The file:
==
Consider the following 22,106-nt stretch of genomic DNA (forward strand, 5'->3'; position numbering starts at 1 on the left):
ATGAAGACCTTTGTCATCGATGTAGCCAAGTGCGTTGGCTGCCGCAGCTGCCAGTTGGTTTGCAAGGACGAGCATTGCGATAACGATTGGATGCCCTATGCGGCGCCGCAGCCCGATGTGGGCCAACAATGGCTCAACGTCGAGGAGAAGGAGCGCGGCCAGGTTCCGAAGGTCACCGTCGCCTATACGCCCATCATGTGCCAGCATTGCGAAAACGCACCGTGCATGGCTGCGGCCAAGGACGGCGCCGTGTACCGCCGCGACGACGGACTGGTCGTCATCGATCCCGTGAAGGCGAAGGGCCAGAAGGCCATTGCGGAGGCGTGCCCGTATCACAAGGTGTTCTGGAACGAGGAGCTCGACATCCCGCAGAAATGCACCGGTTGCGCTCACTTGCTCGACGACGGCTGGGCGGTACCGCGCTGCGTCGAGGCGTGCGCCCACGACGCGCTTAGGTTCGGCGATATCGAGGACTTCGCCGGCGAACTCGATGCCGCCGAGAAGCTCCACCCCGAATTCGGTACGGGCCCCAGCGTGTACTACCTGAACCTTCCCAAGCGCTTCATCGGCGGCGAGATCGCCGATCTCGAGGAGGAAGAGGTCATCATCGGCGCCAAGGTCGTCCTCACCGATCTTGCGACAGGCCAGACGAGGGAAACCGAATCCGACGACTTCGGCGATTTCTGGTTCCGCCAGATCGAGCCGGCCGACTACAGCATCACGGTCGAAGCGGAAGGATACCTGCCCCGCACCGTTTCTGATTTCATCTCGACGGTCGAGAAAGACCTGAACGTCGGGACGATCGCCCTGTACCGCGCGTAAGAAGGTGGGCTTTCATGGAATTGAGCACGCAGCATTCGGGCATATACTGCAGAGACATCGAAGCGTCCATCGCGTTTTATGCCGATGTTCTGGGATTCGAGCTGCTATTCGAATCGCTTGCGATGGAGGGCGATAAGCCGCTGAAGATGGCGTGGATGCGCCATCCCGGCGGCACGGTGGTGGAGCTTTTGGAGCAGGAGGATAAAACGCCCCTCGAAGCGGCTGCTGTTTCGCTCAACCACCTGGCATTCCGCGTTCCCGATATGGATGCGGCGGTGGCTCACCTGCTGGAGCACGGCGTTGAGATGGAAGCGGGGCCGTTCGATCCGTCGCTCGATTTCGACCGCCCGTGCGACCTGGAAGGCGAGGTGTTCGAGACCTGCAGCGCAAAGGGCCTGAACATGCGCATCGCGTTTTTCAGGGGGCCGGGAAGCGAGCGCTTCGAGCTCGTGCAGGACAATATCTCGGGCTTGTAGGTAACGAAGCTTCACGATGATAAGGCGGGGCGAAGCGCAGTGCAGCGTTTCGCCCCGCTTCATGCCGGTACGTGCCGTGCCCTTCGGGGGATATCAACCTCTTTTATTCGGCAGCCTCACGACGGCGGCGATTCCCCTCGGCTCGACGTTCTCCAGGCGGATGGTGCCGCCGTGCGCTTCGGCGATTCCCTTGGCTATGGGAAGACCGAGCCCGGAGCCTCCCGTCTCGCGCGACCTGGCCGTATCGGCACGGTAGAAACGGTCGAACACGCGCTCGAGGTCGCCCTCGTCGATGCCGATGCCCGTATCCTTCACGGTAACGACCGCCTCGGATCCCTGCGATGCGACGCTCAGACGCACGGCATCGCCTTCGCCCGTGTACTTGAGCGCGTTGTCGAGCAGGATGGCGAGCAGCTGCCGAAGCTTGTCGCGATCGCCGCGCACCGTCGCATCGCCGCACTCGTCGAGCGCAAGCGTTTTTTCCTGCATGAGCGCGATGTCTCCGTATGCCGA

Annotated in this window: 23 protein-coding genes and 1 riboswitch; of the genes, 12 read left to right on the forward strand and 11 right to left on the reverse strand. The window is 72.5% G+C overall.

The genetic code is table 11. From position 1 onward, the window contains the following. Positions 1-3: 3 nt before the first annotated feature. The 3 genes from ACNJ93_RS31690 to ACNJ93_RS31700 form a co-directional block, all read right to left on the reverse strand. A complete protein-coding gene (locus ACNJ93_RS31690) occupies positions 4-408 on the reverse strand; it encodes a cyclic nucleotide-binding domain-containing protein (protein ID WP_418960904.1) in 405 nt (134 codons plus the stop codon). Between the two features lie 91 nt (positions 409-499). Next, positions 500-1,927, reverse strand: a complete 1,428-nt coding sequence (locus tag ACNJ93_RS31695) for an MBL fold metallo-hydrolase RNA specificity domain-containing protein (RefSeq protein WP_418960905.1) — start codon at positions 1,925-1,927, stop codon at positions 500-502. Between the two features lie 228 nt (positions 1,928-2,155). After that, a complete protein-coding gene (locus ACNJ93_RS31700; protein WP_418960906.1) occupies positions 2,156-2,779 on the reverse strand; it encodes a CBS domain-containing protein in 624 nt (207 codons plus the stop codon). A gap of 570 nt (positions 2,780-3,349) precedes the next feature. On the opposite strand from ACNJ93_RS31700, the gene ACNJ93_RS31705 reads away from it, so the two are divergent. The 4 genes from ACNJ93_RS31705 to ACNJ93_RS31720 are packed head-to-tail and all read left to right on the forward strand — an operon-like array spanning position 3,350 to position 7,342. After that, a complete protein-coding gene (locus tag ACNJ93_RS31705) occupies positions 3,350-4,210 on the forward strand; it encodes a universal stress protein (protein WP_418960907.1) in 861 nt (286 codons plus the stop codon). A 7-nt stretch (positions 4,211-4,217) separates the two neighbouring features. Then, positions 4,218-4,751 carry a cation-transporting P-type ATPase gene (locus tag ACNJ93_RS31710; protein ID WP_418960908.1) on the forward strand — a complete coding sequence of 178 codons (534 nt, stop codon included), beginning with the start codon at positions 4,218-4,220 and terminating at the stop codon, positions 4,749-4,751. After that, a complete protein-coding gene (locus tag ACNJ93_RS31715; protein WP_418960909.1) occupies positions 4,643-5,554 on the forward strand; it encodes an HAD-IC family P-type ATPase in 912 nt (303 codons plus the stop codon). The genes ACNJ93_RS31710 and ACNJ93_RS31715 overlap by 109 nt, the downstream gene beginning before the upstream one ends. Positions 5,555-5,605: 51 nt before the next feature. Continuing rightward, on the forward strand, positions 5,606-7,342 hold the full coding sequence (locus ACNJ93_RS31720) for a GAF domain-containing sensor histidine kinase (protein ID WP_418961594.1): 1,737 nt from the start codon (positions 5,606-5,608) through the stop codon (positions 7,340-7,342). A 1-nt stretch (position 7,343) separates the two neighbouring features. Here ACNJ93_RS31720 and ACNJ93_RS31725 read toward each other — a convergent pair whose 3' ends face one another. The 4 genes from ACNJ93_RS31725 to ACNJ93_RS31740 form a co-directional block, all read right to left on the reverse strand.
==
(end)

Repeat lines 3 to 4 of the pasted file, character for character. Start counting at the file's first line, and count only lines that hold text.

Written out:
Annotated in this window: 23 protein-coding genes and 1 riboswitch; of the genes, 12 read left to right on the forward strand and 11 right to left on the reverse strand. The window is 72.5% G+C overall.

The genetic code is table 11. From position 1 onward, the window contains the following. Positions 1-3: 3 nt before the first annotated feature. The 3 genes from ACNJ93_RS31690 to ACNJ93_RS31700 form a co-directional block, all read right to left on the reverse strand. A complete protein-coding gene (locus ACNJ93_RS31690) occupies positions 4-408 on the reverse strand; it encodes a cyclic nucleotide-binding domain-containing protein (protein ID WP_418960904.1) in 405 nt (134 codons plus the stop codon). Between the two features lie 91 nt (positions 409-499). Next, positions 500-1,927, reverse strand: a complete 1,428-nt coding sequence (locus tag ACNJ93_RS31695) for an MBL fold metallo-hydrolase RNA specificity domain-containing protein (RefSeq protein WP_418960905.1) — start codon at positions 1,925-1,927, stop codon at positions 500-502. Between the two features lie 228 nt (positions 1,928-2,155). After that, a complete protein-coding gene (locus ACNJ93_RS31700; protein WP_418960906.1) occupies positions 2,156-2,779 on the reverse strand; it encodes a CBS domain-containing protein in 624 nt (207 codons plus the stop codon). A gap of 570 nt (positions 2,780-3,349) precedes the next feature. On the opposite strand from ACNJ93_RS31700, the gene ACNJ93_RS31705 reads away from it, so the two are divergent. The 4 genes from ACNJ93_RS31705 to ACNJ93_RS31720 are packed head-to-tail and all read left to right on the forward strand — an operon-like array spanning position 3,350 to position 7,342. After that, a complete protein-coding gene (locus tag ACNJ93_RS31705) occupies positions 3,350-4,210 on the forward strand; it encodes a universal stress protein (protein WP_418960907.1) in 861 nt (286 codons plus the stop codon). A 7-nt stretch (positions 4,211-4,217) separates the two neighbouring features. Then, positions 4,218-4,751 carry a cation-transporting P-type ATPase gene (locus tag ACNJ93_RS31710; protein ID WP_418960908.1) on the forward strand — a complete coding sequence of 178 codons (534 nt, stop codon included), beginning with the start codon at positions 4,218-4,220 and terminating at the stop codon, positions 4,749-4,751. After that, a complete protein-coding gene (locus tag ACNJ93_RS31715; protein WP_418960909.1) occupies positions 4,643-5,554 on the forward strand; it encodes an HAD-IC family P-type ATPase in 912 nt (303 codons plus the stop codon). The genes ACNJ93_RS31710 and ACNJ93_RS31715 overlap by 109 nt, the downstream gene beginning before the upstream one ends. Positions 5,555-5,605: 51 nt before the next feature. Continuing rightward, on the forward strand, positions 5,606-7,342 hold the full coding sequence (locus ACNJ93_RS31720) for a GAF domain-containing sensor histidine kinase (protein ID WP_418961594.1): 1,737 nt from the start codon (positions 5,606-5,608) through the stop codon (positions 7,340-7,342). A 1-nt stretch (position 7,343) separates the two neighbouring features. Here ACNJ93_RS31720 and ACNJ93_RS31725 read toward each other — a convergent pair whose 3' ends face one another. The 4 genes from ACNJ93_RS31725 to ACNJ93_RS31740 form a co-directional block, all read right to left on the reverse strand.